A third difference is sifting. After milling, flour is sifted different amounts to produce different textures ranging from powder fine to thick and course. This is important to consider as the texture of the flour greatly effects the texture of the end product. That’s why super fine cake flour is used to bake tender cakes and pastries.

A fourth difference is bleaching. The purpose of flour bleaching is mostly aesthetic. Bleaching flour is just like bleaching any other material- it creates a pure white flour. This is desirable when baking an item you wish you to be pure white. However, bleaching agents also degrade some proteins in the flour and even produce a bitter aftertaste. It's usually best to bake with an un-bleached flour.

On final difference between flours is gluten content. Gluten is the protein found in the wheat seed, and the amount varies between grain varieties. Gluten is responsible for giving dough its elasticity and ability to rise. Therefore, it's important have a flour with a high gluten content if you wish to create a light and airy loaf.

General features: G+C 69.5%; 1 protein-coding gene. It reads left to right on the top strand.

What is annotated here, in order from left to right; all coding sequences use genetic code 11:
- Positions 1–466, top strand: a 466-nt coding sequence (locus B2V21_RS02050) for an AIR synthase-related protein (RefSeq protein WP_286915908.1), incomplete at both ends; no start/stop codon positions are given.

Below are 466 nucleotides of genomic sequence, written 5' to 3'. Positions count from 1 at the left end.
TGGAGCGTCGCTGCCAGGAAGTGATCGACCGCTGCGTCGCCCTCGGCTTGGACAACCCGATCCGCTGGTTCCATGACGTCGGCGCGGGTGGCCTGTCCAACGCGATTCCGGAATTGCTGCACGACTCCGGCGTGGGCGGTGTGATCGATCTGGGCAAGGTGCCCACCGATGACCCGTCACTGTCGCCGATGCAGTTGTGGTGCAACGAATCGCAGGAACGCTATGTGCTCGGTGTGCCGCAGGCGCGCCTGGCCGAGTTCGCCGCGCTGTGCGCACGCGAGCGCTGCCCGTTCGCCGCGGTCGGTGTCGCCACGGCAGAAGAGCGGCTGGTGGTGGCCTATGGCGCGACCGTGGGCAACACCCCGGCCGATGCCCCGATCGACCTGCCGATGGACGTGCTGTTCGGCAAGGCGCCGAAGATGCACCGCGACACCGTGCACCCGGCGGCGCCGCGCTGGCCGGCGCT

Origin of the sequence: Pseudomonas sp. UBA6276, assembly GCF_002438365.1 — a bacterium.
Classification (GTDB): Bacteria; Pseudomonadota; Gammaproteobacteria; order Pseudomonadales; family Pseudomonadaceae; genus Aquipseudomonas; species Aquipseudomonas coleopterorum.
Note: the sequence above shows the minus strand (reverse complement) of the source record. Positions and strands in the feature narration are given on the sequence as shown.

Here’s a look at the four flours I baked with recently:

All-purpose flour is your standard baking flour. It contains a mixture of high-gluten wheat and low-gluten, excluding the bran and what germ. All-purpose flour is bleached or un-bleached.

Bread flour is an un-bleached flour containing hard-gluten wheat and a small amount of malted barley, which improves yeast activity. Due to its high content of gluten, it is used in yeasted breads to create a stretchy dough and a light loaf by trapping a large amount of air as the dough rises .

Whole-wheat flour contains the germ from the grains, which imparts more flavor, nutrition and fiber to the flour. It also contains more fat, which means it is subject to going rancid, and should therefore be stored in the fridge to prevent spoilage.

Rye Flour is milled from a grass cereal and contains far less gluten than all-purpose or whole-wheat flour. Therefore rye flour doesn’t produce a well-risen airy loaf unless high-gluten flour is added to the dough. Rye flour is commonly used to bake sourdough and pumpernickel breads.